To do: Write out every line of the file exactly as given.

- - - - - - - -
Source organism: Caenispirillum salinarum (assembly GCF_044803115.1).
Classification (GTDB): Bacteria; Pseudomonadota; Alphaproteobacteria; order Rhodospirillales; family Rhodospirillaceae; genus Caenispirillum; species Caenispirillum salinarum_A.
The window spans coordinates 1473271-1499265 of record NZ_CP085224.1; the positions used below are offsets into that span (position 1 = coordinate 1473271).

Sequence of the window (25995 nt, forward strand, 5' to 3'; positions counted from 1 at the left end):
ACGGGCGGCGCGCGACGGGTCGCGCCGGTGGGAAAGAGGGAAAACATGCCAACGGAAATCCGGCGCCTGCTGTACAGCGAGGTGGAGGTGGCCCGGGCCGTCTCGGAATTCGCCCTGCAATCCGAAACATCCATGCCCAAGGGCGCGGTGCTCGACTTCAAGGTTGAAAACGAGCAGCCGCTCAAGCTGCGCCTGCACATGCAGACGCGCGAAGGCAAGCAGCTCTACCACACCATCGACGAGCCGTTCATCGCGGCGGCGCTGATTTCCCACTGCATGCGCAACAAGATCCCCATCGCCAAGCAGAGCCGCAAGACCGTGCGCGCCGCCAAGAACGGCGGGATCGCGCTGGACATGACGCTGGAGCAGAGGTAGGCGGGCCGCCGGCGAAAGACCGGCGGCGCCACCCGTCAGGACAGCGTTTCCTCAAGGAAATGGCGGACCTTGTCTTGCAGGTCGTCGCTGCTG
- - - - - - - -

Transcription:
Source organism: Caenispirillum salinarum (assembly GCF_044803115.1).
Classification (GTDB): Bacteria; Pseudomonadota; Alphaproteobacteria; order Rhodospirillales; family Rhodospirillaceae; genus Caenispirillum; species Caenispirillum salinarum_A.
The window spans coordinates 1473271-1499265 of record NZ_CP085224.1; the positions used below are offsets into that span (position 1 = coordinate 1473271).

Sequence of the window (25995 nt, forward strand, 5' to 3'; positions counted from 1 at the left end):
ACGGGCGGCGCGCGACGGGTCGCGCCGGTGGGAAAGAGGGAAAACATGCCAACGGAAATCCGGCGCCTGCTGTACAGCGAGGTGGAGGTGGCCCGGGCCGTCTCGGAATTCGCCCTGCAATCCGAAACATCCATGCCCAAGGGCGCGGTGCTCGACTTCAAGGTTGAAAACGAGCAGCCGCTCAAGCTGCGCCTGCACATGCAGACGCGCGAAGGCAAGCAGCTCTACCACACCATCGACGAGCCGTTCATCGCGGCGGCGCTGATTTCCCACTGCATGCGCAACAAGATCCCCATCGCCAAGCAGAGCCGCAAGACCGTGCGCGCCGCCAAGAACGGCGGGATCGCGCTGGACATGACGCTGGAGCAGAGGTAGGCGGGCCGCCGGCGAAAGACCGGCGGCGCCACCCGTCAGGACAGCGTTTCCTCAAGGAAATGGCGGACCTTGTCTTGCAGGTCGTCGCTGCTG